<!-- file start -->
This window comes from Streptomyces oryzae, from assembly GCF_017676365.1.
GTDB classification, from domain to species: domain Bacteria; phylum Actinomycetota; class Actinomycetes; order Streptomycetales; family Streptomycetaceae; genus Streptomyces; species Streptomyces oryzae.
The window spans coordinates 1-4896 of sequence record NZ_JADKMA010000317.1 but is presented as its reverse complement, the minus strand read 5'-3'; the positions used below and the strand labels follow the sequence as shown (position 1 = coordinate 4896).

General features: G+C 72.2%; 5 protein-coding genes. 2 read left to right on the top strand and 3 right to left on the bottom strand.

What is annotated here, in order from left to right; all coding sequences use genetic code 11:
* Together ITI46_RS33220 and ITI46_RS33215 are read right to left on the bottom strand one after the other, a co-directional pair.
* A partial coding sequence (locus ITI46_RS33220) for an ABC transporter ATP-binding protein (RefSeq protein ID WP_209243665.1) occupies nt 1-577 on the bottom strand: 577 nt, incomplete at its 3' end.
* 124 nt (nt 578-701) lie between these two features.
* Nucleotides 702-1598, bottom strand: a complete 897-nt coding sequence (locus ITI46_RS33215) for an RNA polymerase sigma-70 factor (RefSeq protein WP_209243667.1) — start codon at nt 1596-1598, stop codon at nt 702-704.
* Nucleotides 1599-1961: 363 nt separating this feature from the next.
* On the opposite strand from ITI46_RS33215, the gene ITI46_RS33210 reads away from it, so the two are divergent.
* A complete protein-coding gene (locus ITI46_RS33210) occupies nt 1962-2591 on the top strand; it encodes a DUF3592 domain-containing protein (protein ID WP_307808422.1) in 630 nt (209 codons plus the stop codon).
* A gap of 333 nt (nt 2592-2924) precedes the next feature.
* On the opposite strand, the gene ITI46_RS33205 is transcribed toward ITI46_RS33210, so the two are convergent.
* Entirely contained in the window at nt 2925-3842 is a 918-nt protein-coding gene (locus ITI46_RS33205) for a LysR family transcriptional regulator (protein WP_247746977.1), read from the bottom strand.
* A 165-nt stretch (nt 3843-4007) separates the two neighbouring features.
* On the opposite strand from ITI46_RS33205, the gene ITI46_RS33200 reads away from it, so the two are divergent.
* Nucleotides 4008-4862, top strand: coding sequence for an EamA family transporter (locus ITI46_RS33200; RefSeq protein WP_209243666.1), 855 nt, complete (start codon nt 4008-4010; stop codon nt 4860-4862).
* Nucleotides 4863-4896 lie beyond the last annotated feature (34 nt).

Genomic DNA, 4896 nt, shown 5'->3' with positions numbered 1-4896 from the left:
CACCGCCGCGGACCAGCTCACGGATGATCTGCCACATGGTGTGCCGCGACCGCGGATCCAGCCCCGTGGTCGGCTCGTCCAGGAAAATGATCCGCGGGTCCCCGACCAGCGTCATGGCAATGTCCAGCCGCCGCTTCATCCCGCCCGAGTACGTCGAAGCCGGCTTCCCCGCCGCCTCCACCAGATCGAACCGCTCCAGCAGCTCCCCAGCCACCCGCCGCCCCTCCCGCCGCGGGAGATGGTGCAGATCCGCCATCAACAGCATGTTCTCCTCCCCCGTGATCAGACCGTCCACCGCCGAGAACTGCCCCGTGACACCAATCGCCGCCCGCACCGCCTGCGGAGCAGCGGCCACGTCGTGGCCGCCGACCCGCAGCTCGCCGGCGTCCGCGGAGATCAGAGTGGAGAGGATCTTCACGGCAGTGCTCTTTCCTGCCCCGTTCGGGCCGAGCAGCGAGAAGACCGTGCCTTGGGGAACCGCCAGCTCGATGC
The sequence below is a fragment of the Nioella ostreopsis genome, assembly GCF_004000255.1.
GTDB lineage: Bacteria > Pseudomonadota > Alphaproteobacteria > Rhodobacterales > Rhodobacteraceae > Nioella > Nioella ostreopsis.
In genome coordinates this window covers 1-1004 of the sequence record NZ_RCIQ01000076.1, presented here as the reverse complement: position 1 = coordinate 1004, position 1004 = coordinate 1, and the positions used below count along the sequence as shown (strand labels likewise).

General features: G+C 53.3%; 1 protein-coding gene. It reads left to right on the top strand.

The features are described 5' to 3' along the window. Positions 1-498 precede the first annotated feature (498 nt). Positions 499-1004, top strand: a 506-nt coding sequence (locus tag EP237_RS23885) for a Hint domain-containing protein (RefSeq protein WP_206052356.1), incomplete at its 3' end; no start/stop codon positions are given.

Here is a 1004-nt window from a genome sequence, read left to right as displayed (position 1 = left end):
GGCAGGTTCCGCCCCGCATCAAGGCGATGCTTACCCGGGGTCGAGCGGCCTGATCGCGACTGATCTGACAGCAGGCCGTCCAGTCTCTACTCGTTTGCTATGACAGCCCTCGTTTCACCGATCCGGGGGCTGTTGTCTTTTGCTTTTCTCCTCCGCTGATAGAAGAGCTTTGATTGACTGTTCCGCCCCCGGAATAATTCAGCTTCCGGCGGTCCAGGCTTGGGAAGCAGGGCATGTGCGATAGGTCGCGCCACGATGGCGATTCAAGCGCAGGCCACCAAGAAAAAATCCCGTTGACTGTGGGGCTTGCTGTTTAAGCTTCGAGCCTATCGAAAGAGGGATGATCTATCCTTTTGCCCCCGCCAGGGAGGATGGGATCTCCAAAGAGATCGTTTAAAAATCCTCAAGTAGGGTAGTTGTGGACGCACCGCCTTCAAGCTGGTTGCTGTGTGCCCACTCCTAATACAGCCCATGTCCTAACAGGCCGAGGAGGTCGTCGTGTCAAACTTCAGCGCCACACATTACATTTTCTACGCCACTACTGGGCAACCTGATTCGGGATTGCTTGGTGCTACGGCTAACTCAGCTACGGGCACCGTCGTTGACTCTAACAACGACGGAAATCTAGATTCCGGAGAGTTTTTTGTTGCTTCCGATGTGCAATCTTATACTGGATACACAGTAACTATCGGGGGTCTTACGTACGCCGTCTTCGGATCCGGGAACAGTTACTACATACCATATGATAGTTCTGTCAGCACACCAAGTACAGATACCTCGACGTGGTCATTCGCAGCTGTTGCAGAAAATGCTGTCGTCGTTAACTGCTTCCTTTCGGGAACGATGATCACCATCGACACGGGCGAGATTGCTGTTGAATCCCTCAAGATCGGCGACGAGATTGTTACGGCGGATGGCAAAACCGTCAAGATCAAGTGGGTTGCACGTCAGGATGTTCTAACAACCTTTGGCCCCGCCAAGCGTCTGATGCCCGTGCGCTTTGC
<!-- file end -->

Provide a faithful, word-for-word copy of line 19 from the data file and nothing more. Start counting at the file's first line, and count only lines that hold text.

* Nucleotides 4863-4896 lie beyond the last annotated feature (34 nt).